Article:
Tom Morton: Howard Rheingold, author of ‘Smart Mobs: The Next Social Revolution’. Howard Rheingold’s epiphany at Shibuya Crossing began with a simple observation. Instead of talking into their mobile phones, the Japanese teenagers he’d spotted were looking at them, and using them to send SMS or text messages.

In 2000, texting was relatively unknown in the United States, where Howard Rheingold comes from. But elsewhere it was taking off, and everywhere, it was teenagers, or what he calls the Fun Tribes, who were taking it to the streets.

Howard Rheingold: In fact what’s interesting about it is that in Scandinavia, and Asia, where SMS, where text messaging first took off, it was really the 15-year-olds who discovered it, and appropriated it for their own social purposes. It spread through society from them. The media that a 15-year-old carries today, whether they’re in Sao Paulo, or they’re in Seoul, or they’re in Wellington, anywhere in the world, they are empowering media for those teenagers. They can summon their friends, they can let their social network know what’s happening with them. Increasingly they can show pictures of what they are seeing, they can share the experiences of their daily life.

Timo Kopomaa: Young people, they are kind of swarming tribes who move in a city and make contacts to their friends and mates and try to meet them in a city. ‘Where are you?’ ‘I’m here’, and like that. There we see what’s the modern nomad way of life.

Tom Morton: Timo Kopomaa. He’s a Finnish social scientist based in Helsinki, who’s written a book about mobiles called ‘The City in your Pocket’. Like Howard Rheingold, Timo Kopomaa says that young people are the vanguard of the new mobile culture. He describes them ‘swarming through the city, modern nomads with the mobile as their compass and beacon’. And in the process, young people are bringing about a renewal of urban culture, making the modern city into their own living room.

Timo Kopomaa: Mobile phones, they made a new way to use the public space. It has intensified. Something which had been inside before, in home, in workplace, like that, it was possible now to communicate outside of these places.

Tom Morton: Can you give me some examples of how that’s happened in Finland?

Timo Kopomaa: If we look at how people use cafes and terraces and like that, there’s always someone making calls, or sending text messages. It’s kind of a living room, so it’s a place where you meet people, and where you see people, perhaps it’s more kind of seeing and hoping to see someone, and when we are having a mobile phone and a mobile phone conversation in public, we show that we are efficient, we’re working, we have friends, we are popular.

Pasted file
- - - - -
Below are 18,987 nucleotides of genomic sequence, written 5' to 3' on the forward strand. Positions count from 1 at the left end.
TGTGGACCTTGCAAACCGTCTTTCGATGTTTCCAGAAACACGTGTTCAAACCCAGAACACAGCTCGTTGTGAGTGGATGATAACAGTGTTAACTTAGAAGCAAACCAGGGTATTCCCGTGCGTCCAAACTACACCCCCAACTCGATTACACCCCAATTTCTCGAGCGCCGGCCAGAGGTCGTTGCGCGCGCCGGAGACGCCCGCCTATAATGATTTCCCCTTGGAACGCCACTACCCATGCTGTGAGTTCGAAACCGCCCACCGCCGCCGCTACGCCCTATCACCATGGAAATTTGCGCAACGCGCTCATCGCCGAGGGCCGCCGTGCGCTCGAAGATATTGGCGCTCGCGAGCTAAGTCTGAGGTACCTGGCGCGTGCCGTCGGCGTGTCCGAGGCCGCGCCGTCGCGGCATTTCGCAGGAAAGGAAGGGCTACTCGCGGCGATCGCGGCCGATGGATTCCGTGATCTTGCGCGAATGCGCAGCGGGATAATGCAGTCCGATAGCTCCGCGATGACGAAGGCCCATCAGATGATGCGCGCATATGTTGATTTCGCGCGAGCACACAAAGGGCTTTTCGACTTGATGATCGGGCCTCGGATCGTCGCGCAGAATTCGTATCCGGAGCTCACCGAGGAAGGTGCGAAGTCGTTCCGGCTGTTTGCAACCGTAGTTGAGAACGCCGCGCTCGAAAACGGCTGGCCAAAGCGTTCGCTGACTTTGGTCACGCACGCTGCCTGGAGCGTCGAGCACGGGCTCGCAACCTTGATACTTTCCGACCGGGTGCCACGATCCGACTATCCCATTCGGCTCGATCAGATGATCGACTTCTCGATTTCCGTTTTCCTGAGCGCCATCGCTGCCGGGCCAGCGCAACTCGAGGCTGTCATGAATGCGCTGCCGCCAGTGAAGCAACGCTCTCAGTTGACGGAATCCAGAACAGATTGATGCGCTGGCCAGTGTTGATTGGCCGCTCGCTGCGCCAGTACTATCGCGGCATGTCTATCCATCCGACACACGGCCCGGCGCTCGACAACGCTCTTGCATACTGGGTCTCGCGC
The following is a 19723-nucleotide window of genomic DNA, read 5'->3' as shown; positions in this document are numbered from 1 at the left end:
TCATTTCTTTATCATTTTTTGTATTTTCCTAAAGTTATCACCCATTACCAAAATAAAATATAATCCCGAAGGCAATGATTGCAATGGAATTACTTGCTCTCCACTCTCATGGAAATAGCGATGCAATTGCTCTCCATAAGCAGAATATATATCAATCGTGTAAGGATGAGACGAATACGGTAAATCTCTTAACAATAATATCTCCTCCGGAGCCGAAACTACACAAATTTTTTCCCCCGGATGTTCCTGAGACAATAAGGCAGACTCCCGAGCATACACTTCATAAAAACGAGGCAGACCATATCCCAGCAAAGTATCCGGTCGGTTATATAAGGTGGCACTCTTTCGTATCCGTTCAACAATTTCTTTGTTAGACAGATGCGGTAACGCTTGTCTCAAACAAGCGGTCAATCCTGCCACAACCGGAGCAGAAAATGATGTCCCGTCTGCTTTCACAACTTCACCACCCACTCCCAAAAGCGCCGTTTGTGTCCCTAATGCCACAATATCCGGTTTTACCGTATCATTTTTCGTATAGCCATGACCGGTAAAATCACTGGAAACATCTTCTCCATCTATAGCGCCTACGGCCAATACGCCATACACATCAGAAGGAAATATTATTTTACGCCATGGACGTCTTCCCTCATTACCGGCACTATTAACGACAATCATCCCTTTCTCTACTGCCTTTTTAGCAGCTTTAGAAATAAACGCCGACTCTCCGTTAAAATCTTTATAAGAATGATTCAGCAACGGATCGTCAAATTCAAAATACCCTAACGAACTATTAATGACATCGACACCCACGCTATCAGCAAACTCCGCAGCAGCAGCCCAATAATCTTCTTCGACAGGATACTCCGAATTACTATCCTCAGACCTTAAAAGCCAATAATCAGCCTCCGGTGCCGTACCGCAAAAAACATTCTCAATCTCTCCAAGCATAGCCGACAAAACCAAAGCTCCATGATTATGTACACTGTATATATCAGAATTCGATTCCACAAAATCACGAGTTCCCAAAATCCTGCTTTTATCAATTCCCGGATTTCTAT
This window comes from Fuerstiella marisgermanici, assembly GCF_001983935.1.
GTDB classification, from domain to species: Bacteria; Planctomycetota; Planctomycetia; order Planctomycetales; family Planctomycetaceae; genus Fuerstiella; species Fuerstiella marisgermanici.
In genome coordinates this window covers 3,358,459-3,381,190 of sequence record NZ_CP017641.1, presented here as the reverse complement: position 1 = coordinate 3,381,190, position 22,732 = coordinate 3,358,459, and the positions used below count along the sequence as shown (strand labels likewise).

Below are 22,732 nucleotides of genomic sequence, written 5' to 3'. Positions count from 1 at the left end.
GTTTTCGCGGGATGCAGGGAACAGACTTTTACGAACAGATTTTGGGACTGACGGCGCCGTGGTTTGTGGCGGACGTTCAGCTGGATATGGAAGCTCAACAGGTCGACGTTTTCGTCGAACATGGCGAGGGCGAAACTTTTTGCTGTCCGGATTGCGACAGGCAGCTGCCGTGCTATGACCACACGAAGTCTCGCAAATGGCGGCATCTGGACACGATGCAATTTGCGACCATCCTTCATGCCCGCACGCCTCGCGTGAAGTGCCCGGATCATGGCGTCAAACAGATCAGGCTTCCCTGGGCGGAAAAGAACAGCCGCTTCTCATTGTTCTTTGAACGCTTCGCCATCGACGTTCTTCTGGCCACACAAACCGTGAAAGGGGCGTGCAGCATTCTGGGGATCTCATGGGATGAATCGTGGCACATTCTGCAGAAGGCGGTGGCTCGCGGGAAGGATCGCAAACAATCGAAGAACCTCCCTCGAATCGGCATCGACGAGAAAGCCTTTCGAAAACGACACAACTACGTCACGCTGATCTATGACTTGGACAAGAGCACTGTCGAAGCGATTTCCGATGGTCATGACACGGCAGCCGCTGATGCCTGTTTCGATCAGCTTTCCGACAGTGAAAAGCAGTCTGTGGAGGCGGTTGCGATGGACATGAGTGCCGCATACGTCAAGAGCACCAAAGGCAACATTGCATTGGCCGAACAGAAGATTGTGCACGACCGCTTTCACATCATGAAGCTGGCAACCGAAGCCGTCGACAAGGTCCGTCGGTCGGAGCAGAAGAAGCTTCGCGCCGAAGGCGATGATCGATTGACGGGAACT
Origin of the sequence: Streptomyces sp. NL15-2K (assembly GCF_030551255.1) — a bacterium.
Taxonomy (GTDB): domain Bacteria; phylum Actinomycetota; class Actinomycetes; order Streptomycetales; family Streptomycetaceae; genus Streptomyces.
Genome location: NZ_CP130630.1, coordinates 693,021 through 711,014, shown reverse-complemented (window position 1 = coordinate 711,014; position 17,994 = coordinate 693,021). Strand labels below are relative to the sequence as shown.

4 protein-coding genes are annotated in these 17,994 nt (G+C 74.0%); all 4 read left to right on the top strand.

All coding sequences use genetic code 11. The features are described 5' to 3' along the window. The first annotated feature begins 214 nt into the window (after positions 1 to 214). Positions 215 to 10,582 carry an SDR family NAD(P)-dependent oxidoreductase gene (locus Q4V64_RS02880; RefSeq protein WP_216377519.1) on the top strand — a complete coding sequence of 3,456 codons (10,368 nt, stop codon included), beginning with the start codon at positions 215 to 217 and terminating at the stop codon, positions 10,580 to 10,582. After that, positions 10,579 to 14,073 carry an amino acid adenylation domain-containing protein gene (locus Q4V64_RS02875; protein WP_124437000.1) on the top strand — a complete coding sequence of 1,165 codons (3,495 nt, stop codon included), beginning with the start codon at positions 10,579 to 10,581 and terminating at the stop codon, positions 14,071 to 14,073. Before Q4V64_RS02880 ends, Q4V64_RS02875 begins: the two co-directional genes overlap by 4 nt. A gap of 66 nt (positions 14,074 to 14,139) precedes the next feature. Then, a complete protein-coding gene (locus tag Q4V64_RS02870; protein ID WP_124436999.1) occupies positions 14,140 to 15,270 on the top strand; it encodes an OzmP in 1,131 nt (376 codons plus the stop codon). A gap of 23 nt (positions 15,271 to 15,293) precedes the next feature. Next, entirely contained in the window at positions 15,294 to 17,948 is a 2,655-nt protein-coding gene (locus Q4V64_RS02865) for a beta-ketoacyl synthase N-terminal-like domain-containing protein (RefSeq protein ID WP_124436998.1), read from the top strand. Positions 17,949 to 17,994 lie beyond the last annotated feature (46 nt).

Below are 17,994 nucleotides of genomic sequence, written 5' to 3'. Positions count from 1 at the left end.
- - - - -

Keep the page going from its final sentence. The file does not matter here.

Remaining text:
Woman: I have three phones.

Paul Bolger: Three phones?

Woman: Yes.

Paul Bolger: Why do you have three?

Woman: Well um my dad gave me one, and um it was a crap one so I decided I’d get a better one, and then I got a coloured one.

Paul Bolger: Do you use it to meet people?

Woman: Um yes of course, always, all over the street, it’s always numbers and calling them.

Tom Morton: What did you do before you had a mobile?

Woman: I was uncontactable, my social life was really ruined.

Tom Morton: Can you believe that people didn’t ever have mobiles at all?

Woman: Oh it’s insane, I don’t know how grandparents lived with out them.

Howard Rheingold: They teach each other how to use the complexities of the devices, in ways that their parents don’t understand. Ten years from now those 15-year-olds are going to be 25, they going to be citizens, they’ll be entering the workforce, and the devices that they carry are going to be maybe thousands of times more powerful than the ones that they carry today. What’s that going to mean?

Tom Morton: What is it going to mean? What’s the social revolution that you talk about in the sub-title of your book? I mean it’s not just people sending each other messages about where they’re going to meet in the shopping mall, it’s about something much larger, isn’t it?

Howard Rheingold: Well you know, we’re seeing the young people in Korea saw that their favourite website told them that their favourite candidate was losing in the exit polls at the election, so they send SMS messages to their friends, and emails, and organised a spontaneous get out the vote campaign, and tipped the election in their favour. That’s pretty serious business.